Comparing Electric Bills
Electric bills vary from family to family and season to season.
Comparing an electric bill to your neighbor’s is like comparing your grocery or telephone bill. No two families use electricity exactly the same. Even if your homes and electrical appliances are identical, and you have the same number and ages of family members, your family’s lifestyle goes a long way in determining your electric bills.
If you want to compare your bill, the best comparison is the previous month’s bill or, better yet, last year’s bill for the same period. Take into consideration the weather and changes in your family’s lifestyle.
Consider Living Habits
“I have not done anything different, so why has my electric bill gone up?”
Look for possible causes of higher electric use. Compare living habits to the dates of consumption shown on the bill.
Here are some questions to ask yourself:
- Did we have guests during that period?
- Were our habits different?
- Was the weather extremely cold?
- Was the weather extremely hot or humid?
- Did we turn off the air conditioner or heat while we were out of town?
- Did we turn the water heater off during our absence?
- Was there any illness during that period?
- Are there any new additions to the family?
- Did we use extra lighting, electronic equipment, or other electric equipment?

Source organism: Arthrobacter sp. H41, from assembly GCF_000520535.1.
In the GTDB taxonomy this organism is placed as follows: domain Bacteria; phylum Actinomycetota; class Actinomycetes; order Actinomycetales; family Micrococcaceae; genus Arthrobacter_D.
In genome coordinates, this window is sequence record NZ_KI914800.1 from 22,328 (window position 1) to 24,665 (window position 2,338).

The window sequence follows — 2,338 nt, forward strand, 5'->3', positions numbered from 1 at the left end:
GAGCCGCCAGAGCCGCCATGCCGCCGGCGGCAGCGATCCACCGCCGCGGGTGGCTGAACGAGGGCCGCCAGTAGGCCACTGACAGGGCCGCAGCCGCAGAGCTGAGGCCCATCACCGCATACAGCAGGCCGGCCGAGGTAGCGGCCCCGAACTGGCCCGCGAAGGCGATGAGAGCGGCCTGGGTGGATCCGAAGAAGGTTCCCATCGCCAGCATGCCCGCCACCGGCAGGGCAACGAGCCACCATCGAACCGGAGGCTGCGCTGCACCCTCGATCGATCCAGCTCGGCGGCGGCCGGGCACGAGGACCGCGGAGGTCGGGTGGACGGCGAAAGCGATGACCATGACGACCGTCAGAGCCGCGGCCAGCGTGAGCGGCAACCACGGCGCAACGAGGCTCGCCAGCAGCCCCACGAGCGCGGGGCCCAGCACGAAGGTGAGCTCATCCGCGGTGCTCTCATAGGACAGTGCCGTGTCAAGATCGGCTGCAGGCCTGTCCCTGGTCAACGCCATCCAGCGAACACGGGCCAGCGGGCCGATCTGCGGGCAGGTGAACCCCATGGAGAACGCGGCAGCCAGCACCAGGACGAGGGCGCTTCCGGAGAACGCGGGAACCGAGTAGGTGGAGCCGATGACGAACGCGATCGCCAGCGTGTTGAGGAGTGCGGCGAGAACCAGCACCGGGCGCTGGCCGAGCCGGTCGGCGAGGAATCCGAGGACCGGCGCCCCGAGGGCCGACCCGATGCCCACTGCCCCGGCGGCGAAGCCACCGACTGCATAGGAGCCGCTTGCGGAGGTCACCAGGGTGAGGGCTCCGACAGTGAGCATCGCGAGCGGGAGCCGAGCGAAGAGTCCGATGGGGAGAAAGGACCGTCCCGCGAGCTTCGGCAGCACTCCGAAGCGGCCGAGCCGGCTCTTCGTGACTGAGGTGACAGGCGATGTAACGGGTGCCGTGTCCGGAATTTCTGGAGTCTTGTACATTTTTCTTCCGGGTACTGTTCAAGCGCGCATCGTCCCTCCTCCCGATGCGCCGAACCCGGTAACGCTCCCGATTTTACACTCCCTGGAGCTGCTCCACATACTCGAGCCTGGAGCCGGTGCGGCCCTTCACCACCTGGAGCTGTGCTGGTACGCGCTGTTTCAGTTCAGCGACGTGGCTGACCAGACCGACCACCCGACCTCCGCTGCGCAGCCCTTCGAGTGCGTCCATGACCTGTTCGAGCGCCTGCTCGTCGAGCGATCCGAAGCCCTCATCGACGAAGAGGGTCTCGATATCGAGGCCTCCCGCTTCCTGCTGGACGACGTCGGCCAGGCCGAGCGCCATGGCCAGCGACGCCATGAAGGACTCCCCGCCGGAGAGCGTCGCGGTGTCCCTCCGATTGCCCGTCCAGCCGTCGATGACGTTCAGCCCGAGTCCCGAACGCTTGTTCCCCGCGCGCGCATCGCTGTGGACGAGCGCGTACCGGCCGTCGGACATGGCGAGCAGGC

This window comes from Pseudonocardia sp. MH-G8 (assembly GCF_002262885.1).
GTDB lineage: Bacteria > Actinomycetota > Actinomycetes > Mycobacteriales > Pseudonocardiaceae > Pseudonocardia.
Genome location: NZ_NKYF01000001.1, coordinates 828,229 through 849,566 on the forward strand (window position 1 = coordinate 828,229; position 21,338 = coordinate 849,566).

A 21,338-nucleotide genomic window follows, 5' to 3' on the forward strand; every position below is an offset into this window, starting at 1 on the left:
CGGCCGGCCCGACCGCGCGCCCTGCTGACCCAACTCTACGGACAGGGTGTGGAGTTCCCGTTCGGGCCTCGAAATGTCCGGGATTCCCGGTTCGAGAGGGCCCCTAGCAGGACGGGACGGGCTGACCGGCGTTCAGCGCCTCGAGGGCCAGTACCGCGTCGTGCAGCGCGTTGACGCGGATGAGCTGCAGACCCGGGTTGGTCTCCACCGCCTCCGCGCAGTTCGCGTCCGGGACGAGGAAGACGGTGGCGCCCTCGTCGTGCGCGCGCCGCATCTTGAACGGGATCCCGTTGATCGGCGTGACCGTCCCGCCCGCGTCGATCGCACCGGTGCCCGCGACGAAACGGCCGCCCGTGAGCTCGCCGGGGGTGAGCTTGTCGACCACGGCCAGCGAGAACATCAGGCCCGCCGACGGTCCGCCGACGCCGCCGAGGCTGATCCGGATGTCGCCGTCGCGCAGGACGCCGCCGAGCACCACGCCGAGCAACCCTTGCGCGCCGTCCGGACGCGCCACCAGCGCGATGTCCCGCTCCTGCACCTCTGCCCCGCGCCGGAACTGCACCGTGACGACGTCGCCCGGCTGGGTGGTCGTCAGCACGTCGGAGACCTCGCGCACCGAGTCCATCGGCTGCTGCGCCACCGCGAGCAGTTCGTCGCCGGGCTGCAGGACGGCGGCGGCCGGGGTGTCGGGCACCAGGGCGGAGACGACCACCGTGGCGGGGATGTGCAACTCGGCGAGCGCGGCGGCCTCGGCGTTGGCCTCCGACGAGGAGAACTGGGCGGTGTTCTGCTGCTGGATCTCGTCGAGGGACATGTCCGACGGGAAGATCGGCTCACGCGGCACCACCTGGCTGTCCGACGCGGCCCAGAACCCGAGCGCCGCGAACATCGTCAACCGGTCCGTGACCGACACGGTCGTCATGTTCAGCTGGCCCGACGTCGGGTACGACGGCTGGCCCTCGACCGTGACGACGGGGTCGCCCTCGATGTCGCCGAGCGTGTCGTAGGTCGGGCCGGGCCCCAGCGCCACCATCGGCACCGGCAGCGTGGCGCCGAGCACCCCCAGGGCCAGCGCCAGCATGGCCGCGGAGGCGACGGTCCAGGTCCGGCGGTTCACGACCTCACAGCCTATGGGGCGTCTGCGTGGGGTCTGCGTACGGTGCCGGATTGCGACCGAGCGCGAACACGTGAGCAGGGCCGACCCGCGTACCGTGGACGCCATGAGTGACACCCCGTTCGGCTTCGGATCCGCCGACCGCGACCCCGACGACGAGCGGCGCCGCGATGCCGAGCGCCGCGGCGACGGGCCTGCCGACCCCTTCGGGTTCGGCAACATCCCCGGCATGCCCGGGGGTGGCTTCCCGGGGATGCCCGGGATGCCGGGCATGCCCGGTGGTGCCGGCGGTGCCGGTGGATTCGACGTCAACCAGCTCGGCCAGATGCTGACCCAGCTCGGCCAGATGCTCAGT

- Have we added any major appliances?
- What about condition of pumps and other outside equipment?
- Did we celebrate a holiday during this period?
- Air conditioning or heating. . . the #1 users of electricity.
You should check:
- Tightness of doors and windows
- Thermostat settings
- Leaks in duct work
- Filter condition (change monthly)
- Obstructions around exterior unit
Have a professional check:
- Strip heat and relays
- Freon levels
- Thermostat operation
- Compressor cycling
IMPORTANT NOTE TO CUSTOMERS WITH HEAT PUMPS:
If you are experiencing high usage, have a professional check the strip heat. In some cases, the heat strips can engage while the unit is in the cooling mode. This condition will cause higher than normal energy consumption and poor cooling performance. We recommend having your unit serviced prior to the heating season and again before the cooling season to prevent possible problems.
Electric water heater. . . the #2 user of electricity!
You can check:
- Any kind of leak, whether from a faucet, pipe, or pressure relief valves. Most leaks occur under your home hidden from view. Check all crawl spaces. Leaks have been found within slab floors
- Temperature setting (120 degrees is recommended)
- Insulation of pipes
- Note: Heating elements can fail to cut off causing continuous operation. An element can be defective which causes the other element to operate more
Try our on-line audit tool to answer more of your questions.